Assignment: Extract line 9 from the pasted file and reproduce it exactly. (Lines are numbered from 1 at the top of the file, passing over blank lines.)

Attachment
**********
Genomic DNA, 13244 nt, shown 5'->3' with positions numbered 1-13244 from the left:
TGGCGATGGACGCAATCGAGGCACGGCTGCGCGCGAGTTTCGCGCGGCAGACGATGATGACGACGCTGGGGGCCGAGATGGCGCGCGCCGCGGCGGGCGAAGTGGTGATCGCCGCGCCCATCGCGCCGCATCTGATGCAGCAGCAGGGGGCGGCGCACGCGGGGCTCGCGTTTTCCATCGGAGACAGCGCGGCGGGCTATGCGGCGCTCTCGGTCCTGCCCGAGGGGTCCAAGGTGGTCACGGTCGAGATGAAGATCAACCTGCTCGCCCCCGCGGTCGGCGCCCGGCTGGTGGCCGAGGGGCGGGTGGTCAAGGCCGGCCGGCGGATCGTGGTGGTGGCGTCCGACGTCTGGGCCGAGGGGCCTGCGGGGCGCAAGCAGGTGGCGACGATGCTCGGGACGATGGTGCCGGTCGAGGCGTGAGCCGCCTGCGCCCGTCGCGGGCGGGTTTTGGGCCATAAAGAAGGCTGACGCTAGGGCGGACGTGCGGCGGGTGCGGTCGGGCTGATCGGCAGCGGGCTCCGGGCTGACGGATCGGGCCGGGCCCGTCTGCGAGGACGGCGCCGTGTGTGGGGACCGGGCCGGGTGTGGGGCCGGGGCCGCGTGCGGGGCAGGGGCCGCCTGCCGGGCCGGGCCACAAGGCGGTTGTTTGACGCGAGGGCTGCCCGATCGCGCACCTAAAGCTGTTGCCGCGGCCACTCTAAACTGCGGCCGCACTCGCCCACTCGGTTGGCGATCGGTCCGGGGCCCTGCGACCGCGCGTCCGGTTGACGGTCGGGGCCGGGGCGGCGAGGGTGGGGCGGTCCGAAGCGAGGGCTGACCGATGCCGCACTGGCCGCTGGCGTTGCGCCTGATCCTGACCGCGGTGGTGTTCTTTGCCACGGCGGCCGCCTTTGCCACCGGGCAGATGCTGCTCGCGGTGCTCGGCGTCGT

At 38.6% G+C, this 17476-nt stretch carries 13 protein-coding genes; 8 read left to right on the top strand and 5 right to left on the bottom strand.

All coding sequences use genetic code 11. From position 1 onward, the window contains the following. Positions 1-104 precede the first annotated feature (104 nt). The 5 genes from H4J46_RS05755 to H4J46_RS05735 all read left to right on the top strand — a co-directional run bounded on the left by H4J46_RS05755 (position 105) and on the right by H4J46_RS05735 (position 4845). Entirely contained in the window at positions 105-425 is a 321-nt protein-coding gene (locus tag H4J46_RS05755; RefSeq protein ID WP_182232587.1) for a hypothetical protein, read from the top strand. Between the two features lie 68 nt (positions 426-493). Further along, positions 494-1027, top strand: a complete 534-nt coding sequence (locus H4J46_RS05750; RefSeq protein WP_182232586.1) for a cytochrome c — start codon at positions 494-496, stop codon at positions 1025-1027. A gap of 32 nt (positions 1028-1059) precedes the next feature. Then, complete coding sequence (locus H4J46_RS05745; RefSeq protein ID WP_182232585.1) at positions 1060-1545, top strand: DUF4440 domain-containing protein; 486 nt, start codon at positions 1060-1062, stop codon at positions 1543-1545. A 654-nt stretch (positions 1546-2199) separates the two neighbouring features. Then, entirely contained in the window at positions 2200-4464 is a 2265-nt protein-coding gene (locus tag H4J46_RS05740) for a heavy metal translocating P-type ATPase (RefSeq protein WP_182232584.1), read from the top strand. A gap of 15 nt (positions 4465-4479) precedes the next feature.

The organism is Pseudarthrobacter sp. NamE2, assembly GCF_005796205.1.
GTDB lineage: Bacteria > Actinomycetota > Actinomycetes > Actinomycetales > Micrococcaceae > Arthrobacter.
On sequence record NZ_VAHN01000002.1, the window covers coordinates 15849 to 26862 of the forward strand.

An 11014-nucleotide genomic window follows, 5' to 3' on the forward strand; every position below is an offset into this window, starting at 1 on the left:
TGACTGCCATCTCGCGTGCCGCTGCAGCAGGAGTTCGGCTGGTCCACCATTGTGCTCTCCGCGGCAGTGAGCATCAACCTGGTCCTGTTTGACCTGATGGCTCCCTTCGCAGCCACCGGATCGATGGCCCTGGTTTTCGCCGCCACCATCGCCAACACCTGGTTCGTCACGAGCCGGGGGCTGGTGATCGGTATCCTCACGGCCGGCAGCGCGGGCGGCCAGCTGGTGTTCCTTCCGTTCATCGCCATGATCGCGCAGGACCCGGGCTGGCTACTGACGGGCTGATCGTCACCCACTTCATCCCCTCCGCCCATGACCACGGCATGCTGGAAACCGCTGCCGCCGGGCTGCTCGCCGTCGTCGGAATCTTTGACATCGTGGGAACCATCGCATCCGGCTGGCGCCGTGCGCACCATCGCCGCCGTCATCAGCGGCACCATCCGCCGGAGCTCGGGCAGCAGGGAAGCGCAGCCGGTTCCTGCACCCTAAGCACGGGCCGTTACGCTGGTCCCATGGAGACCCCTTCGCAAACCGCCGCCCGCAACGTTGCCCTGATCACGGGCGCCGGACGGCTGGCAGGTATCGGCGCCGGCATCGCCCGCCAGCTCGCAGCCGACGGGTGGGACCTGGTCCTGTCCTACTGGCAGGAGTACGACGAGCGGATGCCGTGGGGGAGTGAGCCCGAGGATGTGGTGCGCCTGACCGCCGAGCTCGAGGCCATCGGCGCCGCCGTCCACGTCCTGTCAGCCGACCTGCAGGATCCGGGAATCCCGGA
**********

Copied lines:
TGACTGCCATCTCGCGTGCCGCTGCAGCAGGAGTTCGGCTGGTCCACCATTGTGCTCTCCGCGGCAGTGAGCATCAACCTGGTCCTGTTTGACCTGATGGCTCCCTTCGCAGCCACCGGATCGATGGCCCTGGTTTTCGCCGCCACCATCGCCAACACCTGGTTCGTCACGAGCCGGGGGCTGGTGATCGGTATCCTCACGGCCGGCAGCGCGGGCGGCCAGCTGGTGTTCCTTCCGTTCATCGCCATGATCGCGCAGGACCCGGGCTGGCTACTGACGGGCTGATCGTCACCCACTTCATCCCCTCCGCCCATGACCACGGCATGCTGGAAACCGCTGCCGCCGGGCTGCTCGCCGTCGTCGGAATCTTTGACATCGTGGGAACCATCGCATCCGGCTGGCGCCGTGCGCACCATCGCCGCCGTCATCAGCGGCACCATCCGCCGGAGCTCGGGCAGCAGGGAAGCGCAGCCGGTTCCTGCACCCTAAGCACGGGCCGTTACGCTGGTCCCATGGAGACCCCTTCGCAAACCGCCGCCCGCAACGTTGCCCTGATCACGGGCGCCGGACGGCTGGCAGGTATCGGCGCCGGCATCGCCCGCCAGCTCGCAGCCGACGGGTGGGACCTGGTCCTGTCCTACTGGCAGGAGTACGACGAGCGGATGCCGTGGGGGAGTGAGCCCGAGGATGTGGTGCGCCTGACCGCCGAGCTCGAGGCCATCGGCGCCGCCGTCCACGTCCTGTCAGCCGACCTGCAGGATCCGGGAATCCCGGA